John Kachembere 7 February 2018
HARARE – Zimbabwe has been ranked as one of the worst performing southern
African states in terms of its openness to foreign investment after the
country scored a lowly 18,7 points out of 100.
International think-tank BMI Research said other regional countries such
as South Africa, Zambia, Mozambique and Namibia scored relatively higher
at 60, 54,5, 50,7 and 41,3 points respectively.
This comes as years of relative economic isolation and political
uncertainty under former President Robert Mugabe have significantly
limited the overall amount of foreign direct investment (FDI) which the
country has received, despite the fact that Zimbabwe’s economy enjoyed
modest growth in FDI levels between 2011 and 2015 due to negotiated deals
with China and planned economic reforms.
Data from the United Nations Conference on Trade and Development (UNctad)
show that the country received an average of $400 million FDI in the past
nine years when other regional countries got an average of $1,1 billion.
BMI said excessive government levies and hostile business policies have
deterred much-needed investment, affecting the mining and agricultural
sectors in particular.
“Such policies have included the regular expropriation of land without
compensation, and the Indigenisation and Empowerment Act. Although applied
irregularly, this sets minimum ownership levels by black Zimbabweans at 51
percent of enterprises valued at more than $500 000 in most economic
sectors,” the Fitch Group company said, adding that labour regulations
also continue to restrict the employment of foreign nationals.
“The removal of Robert Mugabe as president in November 2017 does, however,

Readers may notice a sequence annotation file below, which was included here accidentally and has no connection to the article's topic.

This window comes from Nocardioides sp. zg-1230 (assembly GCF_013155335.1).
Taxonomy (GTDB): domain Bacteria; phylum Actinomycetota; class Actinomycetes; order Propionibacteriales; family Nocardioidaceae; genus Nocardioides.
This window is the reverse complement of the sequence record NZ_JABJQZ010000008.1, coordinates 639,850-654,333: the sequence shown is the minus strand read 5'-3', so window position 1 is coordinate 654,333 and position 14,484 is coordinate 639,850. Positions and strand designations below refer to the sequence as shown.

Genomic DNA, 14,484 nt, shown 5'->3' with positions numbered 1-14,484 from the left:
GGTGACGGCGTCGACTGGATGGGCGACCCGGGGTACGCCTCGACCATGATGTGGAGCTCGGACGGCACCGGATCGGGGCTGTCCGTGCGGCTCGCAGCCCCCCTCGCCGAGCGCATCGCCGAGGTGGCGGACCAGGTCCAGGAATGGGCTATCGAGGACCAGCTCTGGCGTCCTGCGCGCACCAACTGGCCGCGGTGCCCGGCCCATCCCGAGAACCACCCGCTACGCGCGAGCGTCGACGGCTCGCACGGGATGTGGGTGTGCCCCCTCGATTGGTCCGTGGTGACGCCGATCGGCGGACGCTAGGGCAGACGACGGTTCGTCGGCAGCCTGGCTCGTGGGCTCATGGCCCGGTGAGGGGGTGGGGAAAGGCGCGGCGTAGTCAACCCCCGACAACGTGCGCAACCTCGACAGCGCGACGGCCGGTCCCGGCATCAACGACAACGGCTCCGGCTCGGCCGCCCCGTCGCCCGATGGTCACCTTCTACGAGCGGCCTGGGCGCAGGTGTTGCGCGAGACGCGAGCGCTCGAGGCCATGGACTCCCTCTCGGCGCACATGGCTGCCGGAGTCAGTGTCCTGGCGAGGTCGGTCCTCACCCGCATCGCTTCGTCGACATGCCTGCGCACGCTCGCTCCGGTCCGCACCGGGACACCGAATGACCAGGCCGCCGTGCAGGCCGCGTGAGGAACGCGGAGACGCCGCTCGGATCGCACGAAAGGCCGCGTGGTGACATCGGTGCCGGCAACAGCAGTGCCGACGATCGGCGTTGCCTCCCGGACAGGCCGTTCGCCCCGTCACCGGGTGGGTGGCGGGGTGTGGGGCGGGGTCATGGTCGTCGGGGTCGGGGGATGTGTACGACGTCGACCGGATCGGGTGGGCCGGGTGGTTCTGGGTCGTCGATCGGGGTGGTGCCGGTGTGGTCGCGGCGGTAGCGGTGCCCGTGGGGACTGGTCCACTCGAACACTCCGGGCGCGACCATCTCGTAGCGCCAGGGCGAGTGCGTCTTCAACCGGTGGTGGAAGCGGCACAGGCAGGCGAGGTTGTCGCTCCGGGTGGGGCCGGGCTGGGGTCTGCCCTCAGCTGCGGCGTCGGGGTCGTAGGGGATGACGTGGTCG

create potential upsides for renewed foreign investor interest in the
country and economic reforms,” the think-tank said.
The latest report comes after Zimbabwe was ranked 124th out of 137 on the
World Economic Forum’s 2017-2018 Global Competitive Index (GCI).
Roberto Crotti of the Geneva-based WEF Competitiveness Research said
Zimbabwe’s business environment has proved challenging to operate in for
local as well as foreign businesses, due to the country’s monetary and
fiscal standing which have affected overall macro-economic performance.
“For example, the budget deficit is now at 10 percent and the government
debt is 75 percent, which are affecting substantially the conditions for
businesses to operate in Zimbabwe right now,” he said.
The GCI ranking is determined by the performance of 12 pillars or drivers
of competitiveness that collectively define a country’s rating.
The 12 pillars are: institutions, infrastructure, macroeconomic
environment, health and primary education, higher education and training,
goods market efficiency, labour market efficiency, financial market
development, technological readiness, market size, business
sophistication, and innovation.
– The Financial Gazette